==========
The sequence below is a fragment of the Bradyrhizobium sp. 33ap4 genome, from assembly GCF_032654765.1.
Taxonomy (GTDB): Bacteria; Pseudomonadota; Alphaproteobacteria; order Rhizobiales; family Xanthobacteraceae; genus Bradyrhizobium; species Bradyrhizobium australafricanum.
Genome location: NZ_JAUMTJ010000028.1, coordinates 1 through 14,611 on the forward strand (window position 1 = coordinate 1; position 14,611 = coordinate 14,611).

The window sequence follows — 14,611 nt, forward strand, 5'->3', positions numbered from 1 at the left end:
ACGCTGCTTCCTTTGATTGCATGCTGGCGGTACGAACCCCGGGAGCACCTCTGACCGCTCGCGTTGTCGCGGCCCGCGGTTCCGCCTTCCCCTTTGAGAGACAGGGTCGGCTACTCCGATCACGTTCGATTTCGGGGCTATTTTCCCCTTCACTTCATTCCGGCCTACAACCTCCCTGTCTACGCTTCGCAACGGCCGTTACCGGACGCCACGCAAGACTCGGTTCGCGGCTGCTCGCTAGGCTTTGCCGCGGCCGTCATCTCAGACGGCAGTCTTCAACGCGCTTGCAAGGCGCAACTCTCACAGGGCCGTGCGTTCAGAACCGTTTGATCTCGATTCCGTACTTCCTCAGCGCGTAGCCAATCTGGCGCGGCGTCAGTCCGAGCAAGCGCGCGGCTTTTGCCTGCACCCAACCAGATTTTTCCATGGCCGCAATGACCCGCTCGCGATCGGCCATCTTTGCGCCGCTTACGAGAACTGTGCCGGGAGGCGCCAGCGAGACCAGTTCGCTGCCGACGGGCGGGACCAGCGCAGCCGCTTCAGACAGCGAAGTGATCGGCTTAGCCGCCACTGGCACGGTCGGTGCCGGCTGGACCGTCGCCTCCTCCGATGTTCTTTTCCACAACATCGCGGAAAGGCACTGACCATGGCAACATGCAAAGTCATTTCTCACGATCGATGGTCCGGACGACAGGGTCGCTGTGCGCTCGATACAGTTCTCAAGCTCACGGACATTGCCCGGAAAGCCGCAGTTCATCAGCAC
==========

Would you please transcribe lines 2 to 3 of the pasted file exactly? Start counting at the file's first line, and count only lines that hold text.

Taxonomy (GTDB): Bacteria; Pseudomonadota; Alphaproteobacteria; order Rhizobiales; family Xanthobacteraceae; genus Bradyrhizobium; species Bradyrhizobium australafricanum.
Genome location: NZ_JAUMTJ010000028.1, coordinates 1 through 14,611 on the forward strand (window position 1 = coordinate 1; position 14,611 = coordinate 14,611).